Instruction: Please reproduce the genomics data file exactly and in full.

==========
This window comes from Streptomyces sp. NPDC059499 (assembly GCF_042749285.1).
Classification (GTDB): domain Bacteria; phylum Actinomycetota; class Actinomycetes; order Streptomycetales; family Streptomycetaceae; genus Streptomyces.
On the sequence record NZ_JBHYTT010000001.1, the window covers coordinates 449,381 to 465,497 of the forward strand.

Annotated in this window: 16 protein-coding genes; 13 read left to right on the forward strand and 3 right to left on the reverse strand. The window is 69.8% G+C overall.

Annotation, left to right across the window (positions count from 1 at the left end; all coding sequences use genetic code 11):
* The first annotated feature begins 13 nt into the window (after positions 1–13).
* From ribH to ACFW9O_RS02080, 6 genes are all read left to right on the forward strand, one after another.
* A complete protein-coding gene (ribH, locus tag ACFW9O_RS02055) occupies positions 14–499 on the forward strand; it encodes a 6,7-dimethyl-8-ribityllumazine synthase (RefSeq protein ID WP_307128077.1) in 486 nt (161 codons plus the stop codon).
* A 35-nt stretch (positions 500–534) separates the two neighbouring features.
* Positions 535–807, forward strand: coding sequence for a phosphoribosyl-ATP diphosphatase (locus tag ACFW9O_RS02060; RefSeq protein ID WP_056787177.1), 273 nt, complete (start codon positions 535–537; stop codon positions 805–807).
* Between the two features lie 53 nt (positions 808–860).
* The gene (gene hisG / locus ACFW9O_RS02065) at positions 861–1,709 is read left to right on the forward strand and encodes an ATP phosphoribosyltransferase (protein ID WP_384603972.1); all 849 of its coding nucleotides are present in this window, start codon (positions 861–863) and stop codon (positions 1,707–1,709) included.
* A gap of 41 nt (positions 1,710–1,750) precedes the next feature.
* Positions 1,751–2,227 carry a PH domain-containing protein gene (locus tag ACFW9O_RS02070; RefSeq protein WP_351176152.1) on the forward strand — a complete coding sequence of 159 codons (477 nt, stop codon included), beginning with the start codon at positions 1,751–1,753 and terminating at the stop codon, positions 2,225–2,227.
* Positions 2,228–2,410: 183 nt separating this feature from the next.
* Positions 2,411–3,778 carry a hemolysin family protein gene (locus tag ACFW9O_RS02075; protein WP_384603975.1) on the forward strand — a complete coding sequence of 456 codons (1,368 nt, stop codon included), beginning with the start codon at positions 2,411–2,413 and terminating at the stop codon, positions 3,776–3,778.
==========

This window comes from Streptomyces sp. NPDC059499 (assembly GCF_042749285.1).
Classification (GTDB): domain Bacteria; phylum Actinomycetota; class Actinomycetes; order Streptomycetales; family Streptomycetaceae; genus Streptomyces.
On the sequence record NZ_JBHYTT010000001.1, the window covers coordinates 449,381 to 465,497 of the forward strand.

Annotated in this window: 16 protein-coding genes; 13 read left to right on the forward strand and 3 right to left on the reverse strand. The window is 69.8% G+C overall.

Annotation, left to right across the window (positions count from 1 at the left end; all coding sequences use genetic code 11):
* The first annotated feature begins 13 nt into the window (after positions 1–13).
* From ribH to ACFW9O_RS02080, 6 genes are all read left to right on the forward strand, one after another.
* A complete protein-coding gene (ribH, locus tag ACFW9O_RS02055) occupies positions 14–499 on the forward strand; it encodes a 6,7-dimethyl-8-ribityllumazine synthase (RefSeq protein ID WP_307128077.1) in 486 nt (161 codons plus the stop codon).
* A 35-nt stretch (positions 500–534) separates the two neighbouring features.
* Positions 535–807, forward strand: coding sequence for a phosphoribosyl-ATP diphosphatase (locus tag ACFW9O_RS02060; RefSeq protein ID WP_056787177.1), 273 nt, complete (start codon positions 535–537; stop codon positions 805–807).
* Between the two features lie 53 nt (positions 808–860).
* The gene (gene hisG / locus ACFW9O_RS02065) at positions 861–1,709 is read left to right on the forward strand and encodes an ATP phosphoribosyltransferase (protein ID WP_384603972.1); all 849 of its coding nucleotides are present in this window, start codon (positions 861–863) and stop codon (positions 1,707–1,709) included.
* A gap of 41 nt (positions 1,710–1,750) precedes the next feature.
* Positions 1,751–2,227 carry a PH domain-containing protein gene (locus tag ACFW9O_RS02070; RefSeq protein WP_351176152.1) on the forward strand — a complete coding sequence of 159 codons (477 nt, stop codon included), beginning with the start codon at positions 1,751–1,753 and terminating at the stop codon, positions 2,225–2,227.
* Positions 2,228–2,410: 183 nt separating this feature from the next.
* Positions 2,411–3,778 carry a hemolysin family protein gene (locus tag ACFW9O_RS02075; protein WP_384603975.1) on the forward strand — a complete coding sequence of 456 codons (1,368 nt, stop codon included), beginning with the start codon at positions 2,411–2,413 and terminating at the stop codon, positions 3,776–3,778.